Since shadflies are attracted to light, there are a couple of things you can do to help keep them away from your house:

  • Try changing the colour of your bulbs from white to yellow, or even move your outdoor lights away from your cottage so that they won’t cling to your deck, windows and siding.
  • Close your curtains or pull your blinds after dark to prevent them from being attracted to the lights and gathering around your windows.
  • Insect light traps that use UV light may help to keep them away from the cottage.

The best way to clean them up – a broom and a dust pan.

Another alternative is to give Ross a call at  705.534.7863, or email us at ccpestcontrol@gmail.com – he can help with the crunch.

Rats With Wings (Pigeons)

Pigeon
Pigeons, birds, rats-with-wings. Call them what you will. It doesn’t change the  fact that, unless you are feeding them for twopence in downtown London (like in “Mary Poppins”), those are definitely not creatures that you would want around.

Pigeons are persistent birds and will take over areas by covering them with their  waste, destroying whole areas of landscaping, pooping on buildings, cars,
sidewalks, benches, etc. You name it, they will destroy it somehow.
As if that is not bad enough, pigeons are associated with over sixty diseases:
bacterial, viral, parasitic and fungal. Humans can contract everything from
Histoplasmosis to Salmonella from pigeons. You don’t want pigeons or their poop
anywhere near you or your family.

So, unless you want poop-covered property and the myriads of health-risks these
birds bring, you should get rid of them if they start frequenting your neck of the
woods.

Because pigeons are creatures of habit and they multiply/reproduce very quickly,
you should get rid of them as soon as they arrive (or as soon as you notice them –
and believe me you WILL notice them).

Even though they can be found nearly anywhere (especially in urban settings), they
tend to favour comfortable sunny places that are safe from predators and the
elements with plenty of food and water available. Pigeons also like high places
because they are able to keep a close watch on things and spot predators.

Their nests are built of twigs but quickly become so full of pigeon poop that they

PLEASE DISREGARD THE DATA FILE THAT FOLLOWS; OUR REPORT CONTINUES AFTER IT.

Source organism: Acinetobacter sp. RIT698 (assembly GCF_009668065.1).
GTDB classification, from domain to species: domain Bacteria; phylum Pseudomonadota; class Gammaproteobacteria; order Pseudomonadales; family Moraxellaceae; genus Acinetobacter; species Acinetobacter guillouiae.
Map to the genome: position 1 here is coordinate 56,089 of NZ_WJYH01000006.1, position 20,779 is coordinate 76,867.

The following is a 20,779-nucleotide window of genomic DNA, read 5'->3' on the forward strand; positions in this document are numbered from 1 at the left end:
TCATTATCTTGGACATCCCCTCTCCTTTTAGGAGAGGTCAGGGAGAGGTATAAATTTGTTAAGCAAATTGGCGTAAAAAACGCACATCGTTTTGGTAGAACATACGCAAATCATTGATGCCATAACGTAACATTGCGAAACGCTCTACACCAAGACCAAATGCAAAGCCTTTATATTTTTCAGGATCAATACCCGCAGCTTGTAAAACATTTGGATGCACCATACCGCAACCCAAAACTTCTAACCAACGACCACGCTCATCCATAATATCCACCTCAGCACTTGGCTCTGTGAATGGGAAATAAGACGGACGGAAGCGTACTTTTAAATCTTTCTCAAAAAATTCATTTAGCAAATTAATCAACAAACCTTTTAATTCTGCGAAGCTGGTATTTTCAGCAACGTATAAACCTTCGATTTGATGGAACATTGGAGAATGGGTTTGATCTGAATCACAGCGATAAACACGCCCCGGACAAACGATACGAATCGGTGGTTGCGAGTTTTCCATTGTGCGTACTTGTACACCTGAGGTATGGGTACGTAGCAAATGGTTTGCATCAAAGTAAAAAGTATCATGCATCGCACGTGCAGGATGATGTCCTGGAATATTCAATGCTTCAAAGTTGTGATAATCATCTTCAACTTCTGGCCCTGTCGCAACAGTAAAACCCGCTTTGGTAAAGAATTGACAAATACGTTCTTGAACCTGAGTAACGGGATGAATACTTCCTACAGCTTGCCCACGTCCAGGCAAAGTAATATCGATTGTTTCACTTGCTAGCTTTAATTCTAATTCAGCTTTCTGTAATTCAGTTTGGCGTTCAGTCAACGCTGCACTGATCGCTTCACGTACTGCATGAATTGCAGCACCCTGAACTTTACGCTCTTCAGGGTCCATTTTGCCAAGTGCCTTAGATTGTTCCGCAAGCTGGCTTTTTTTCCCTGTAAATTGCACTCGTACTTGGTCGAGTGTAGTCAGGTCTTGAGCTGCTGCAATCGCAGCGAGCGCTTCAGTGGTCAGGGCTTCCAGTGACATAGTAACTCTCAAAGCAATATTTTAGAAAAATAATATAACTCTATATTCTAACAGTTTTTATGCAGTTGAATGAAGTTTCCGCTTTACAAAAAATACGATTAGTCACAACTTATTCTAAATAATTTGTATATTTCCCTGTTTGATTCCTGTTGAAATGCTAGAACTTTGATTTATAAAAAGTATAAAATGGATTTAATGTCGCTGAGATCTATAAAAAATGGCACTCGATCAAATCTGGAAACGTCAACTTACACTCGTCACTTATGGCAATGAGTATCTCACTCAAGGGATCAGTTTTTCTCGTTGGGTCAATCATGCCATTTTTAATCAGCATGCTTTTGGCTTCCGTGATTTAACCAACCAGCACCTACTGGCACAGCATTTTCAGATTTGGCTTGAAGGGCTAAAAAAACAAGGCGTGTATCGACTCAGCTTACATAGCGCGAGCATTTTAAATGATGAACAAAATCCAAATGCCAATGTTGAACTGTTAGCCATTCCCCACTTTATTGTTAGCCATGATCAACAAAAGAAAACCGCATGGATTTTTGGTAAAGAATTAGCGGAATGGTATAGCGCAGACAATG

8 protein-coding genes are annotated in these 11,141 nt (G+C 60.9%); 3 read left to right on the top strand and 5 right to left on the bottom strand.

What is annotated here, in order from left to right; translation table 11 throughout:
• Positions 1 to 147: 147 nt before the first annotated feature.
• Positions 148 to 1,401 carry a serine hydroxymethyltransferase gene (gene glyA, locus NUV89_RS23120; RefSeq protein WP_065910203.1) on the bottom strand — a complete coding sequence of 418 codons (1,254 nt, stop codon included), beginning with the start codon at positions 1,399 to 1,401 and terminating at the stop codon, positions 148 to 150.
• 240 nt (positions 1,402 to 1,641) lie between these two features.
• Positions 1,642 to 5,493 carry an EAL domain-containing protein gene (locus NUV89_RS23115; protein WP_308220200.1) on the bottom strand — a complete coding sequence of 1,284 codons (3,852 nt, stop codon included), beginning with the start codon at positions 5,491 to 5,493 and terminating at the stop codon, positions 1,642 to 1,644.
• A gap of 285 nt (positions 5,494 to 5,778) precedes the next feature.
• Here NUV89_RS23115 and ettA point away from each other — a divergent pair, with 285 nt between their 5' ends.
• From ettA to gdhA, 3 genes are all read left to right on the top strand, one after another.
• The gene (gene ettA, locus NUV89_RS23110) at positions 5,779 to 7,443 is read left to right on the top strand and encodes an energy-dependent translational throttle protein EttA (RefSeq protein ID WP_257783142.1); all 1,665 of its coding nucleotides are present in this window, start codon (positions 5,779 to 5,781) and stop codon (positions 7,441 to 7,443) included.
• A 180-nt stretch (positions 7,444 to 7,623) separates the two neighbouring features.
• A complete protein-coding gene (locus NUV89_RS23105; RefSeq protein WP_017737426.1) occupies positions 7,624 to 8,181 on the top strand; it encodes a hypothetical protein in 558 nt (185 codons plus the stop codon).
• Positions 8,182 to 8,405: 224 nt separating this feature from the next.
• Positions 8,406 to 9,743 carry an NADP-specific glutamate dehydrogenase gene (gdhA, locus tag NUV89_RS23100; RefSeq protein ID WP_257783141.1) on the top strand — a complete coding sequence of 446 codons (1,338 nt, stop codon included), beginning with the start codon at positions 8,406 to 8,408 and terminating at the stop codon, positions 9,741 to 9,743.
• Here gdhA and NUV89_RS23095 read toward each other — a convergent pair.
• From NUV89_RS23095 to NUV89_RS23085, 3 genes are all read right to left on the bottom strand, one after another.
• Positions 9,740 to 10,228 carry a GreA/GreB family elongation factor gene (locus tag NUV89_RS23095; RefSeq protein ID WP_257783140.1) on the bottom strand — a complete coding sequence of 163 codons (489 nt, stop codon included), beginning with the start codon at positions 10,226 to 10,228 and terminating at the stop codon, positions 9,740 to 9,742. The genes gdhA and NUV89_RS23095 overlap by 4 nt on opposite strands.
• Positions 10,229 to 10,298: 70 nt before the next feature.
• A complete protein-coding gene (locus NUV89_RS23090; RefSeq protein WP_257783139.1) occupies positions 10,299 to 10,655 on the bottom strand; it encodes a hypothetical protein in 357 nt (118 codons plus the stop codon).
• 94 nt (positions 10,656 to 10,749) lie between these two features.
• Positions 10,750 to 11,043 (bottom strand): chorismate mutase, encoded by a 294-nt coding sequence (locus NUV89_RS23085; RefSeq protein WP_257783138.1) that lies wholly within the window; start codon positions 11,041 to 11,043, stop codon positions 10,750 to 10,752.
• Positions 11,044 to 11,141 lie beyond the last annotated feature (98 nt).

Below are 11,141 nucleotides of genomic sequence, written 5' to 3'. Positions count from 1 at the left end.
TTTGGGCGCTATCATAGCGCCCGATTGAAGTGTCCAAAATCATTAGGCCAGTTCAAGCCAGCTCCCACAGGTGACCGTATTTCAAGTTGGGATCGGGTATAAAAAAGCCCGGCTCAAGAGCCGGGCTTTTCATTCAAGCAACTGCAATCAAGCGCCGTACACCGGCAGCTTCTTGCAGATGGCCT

look like a big pile of it with some twigs in it.

When the babies are first born/hatched, they are the color of pigeon-poop, too,
and are perfectly camouflaged in the nest when they are still.

Pigeons access buildings through broken windows or missing vents or other small
opening. Roofs and gutters are some of the most common places to find the little
beasts -err .. creatures. Gutters are dish-shaped and provide great nesting sites
that securely hold the nests. Of course, those nests block the gutters and flood
when it rains, but, pof course, that’s now YOUR problem – not the pigeon’s
problem. Pigeon poop is absolute hell on roofs, so just because the pigeons “are
all the way up on the roof” does not mean that you are safe from their
destruction.

Pigeons nest and roost on and in houses because it gives them a good view of
nearby feeding areas or because they have gained access to the interior of the
building and made your attic their home

Pigeons are very social and welcome new birds. The more the merrier as far as
they are concerned. Very quickly the noise and constant clean-up associated with
pigeons is more than enough reason to have them excluded from your property.

Do not attempt to relocate pigeons, as birds removed even hundreds of miles from a
place they consider home will beat you back to it. It is best to deter them
through repellents, disturb their nest sites and exclude them from roosting areas.
When necessary, lethal methods are used to get rid of these “flying rats” and end
their destructive habits, which cause millions of dollars of damage nationwide
every year.